[Behind the Veil]

“We said: The man had the desire to see you. He kept saying, ‘I wish I could have seen the Master.’

The Master said: He does not see the Master at this moment in truth because the desire which filled him, namely that he might see the Master, was a veil over the Master. So he does not see the Master at this moment without a veil. So it is with all desires and affections, all loves and fondnesses which people have for every variety of thing—father, mother, heaven, earth, gardens, palaces, branches of knowledge, acts, things to eat and drink. The man of God realises that all these desires are the desire for God, and all those things are veils. When men pass out of this world and behold that King without these veils, then they will realise that all those were veils and coverings, their quest being in reality that One Thing. All difficulties will then be resolved, and they will hear in their hearts the answer to all questions and all problems, and every thing will be seen face to face.

It is not God’s way to answer every difficulty singly, but by one answer all questions will be made known all at once and the total difficulty will be resolved. In the same way in winter every man puts on warm clothes and a leather jacket and creeps for shelter from the cold into an oven, into a warm hollow. So too all plants, trees, shrubs and the like, bitten by the venomous cold remain without leaves and fruit, and store and hide their goods and chattels inwardly so that the malice of the cold may not reach them. When spring in a single epiphany answers their requests, all their various problems, whether they be living, springing or lying fallow, will be resolved, and those secondary causes will disappear. All will put forth their heads, and realise what was the cause of that misery.

God has created these veils for a good purpose. For if God’s beauty would display itself without a veil, we would not have the power to endure and would not enjoy it. Through the intermediary of these veils we derive succour and benefit.

You see yonder sun, how in its light we walk and see and distinguish from bad and are warmed. The trees and orchards become fruitful, and in the heat of it their fruits, unripe and sour and bitter, become mature and sweet. Through its influence mines of gold and silver, rubies and cornelians are made manifest. If yonder sun, which through intermediaries bestows so many benefits, were to come nearer it would bestow no benefit whatsoever; on the contrary, the whole world and every creature would be burned up and destroyed.

When God most High makes revelation through a veil to the mountain, it too becomes fully arrayed in trees and flowers and verdure. When however He makes revelation without a veil, He overthrows the mountain and breaks it into atoms.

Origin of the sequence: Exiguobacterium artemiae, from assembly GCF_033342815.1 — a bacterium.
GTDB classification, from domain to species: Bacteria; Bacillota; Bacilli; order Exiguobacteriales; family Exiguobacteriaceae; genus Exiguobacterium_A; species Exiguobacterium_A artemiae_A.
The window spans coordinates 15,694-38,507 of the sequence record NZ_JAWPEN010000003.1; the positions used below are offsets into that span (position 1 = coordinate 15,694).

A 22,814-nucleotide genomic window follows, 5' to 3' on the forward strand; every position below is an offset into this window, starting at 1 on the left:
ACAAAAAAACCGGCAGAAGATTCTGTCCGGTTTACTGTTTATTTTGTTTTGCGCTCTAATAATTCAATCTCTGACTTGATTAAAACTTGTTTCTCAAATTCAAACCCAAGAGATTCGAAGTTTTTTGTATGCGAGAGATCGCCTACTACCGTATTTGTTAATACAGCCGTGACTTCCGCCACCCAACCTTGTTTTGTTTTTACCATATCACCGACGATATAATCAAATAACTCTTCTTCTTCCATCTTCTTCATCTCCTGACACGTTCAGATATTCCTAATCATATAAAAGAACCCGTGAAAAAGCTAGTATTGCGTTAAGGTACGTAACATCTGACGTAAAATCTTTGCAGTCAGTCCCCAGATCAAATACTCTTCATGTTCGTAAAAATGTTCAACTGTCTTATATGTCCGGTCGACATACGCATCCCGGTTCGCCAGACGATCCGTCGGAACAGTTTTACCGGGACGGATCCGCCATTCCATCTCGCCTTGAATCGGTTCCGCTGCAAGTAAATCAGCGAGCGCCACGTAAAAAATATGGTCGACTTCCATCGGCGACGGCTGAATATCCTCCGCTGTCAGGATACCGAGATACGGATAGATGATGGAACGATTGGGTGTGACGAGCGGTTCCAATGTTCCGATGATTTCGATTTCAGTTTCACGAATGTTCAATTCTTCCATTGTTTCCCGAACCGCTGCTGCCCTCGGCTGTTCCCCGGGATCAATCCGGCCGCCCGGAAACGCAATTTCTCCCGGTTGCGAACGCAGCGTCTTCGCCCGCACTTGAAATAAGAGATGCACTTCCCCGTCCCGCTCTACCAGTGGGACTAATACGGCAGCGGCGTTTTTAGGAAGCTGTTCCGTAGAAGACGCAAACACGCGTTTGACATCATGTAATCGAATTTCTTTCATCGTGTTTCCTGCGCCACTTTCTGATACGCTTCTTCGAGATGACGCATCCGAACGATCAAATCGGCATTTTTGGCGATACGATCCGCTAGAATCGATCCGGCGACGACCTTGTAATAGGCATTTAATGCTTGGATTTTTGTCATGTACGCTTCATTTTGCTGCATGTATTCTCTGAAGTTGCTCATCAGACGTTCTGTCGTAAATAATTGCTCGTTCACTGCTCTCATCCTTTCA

And when his Lord revealed Him to the mountain He made it crumble into dust.

Someone interposed the question: Well, is there not the same sun too in the winter?

The Master answered: Our purpose here was to draw a comparison. There is neither ‘camel’ nor ‘lamb’. Likeness is one thing, comparison is another. Although our reason cannot comprehend that thing however it may exert itself, yet how shall the reason abandon the effort? If the reason gave up the struggle, it would no more be the reason. Reason is that thing which perpetually, night and day, is restless and in commotion, thinking and struggling and striving to comprehend, even though He is uncomprehended and incomprehensible.

Reason is like a moth, and the Beloved is like a candle. Whensoever the moth dashes itself against the candle, it is consumed and destroyed. But the moth is so by nature, that however much it may be hurt by that consuming and agony it cannot do without the candle. If there were any animal like the moth that could not do without the light of the candle and dashed itself against that light, it would itself be a moth; whilst if the moth dashed itself against the light of the candle and the moth were not consumed, that indeed would not be a candle.

Therefore the man who can do without God and makes no effort is no man at all; whilst if he were able to comprehend God, that indeed would not be God. Therefore the true man is he who is never free from striving, who revolves restlessly and ceaselessly about the light of the Majesty of God. And God is He who consumes man and makes him naught, being comprehended of no reason.”

Source: Discourses of Rumi, translated by A.J. Arberry, pp. 46-8; Title quote by Jalaluddin Rumi

[Maktub/مكتوب]

Maktub (lit. “written”, “ordained”). In the sense of “it is written”, it is an expression pronounced frequently in resignation to God’s Providence. It refers to the Divine decrees written on al-lawh al-mahfuz (the “guarded tablet”), and to such Koranic statements as: “There befalls not any happening in the earth or in your souls except it is in a book [Kitab] before We [God] manifest it…” (57:22). Ibn ‘Ata’ Allah says in the Hikam:

Antecedent intentions [sawabiq al-himam] cannot pierce the walls of predestined Decrees [aswar al-aqdir].

While Islam views man’s life as predestined in the sense that nothing can finally oppose the Will of God, man nonetheless has the gift of free will in that he does make choices and decisions. Resignation to the Will of God is a concomitant to striving in the Path of God. Above all, man is completely free in what is essential, that is, he can accept the Absolute and surrender himself to It, or reject God and pay the price. In this he has absolute free-will. The Talmud also says: “Everything is in the Hands of God, except the Fear of God.”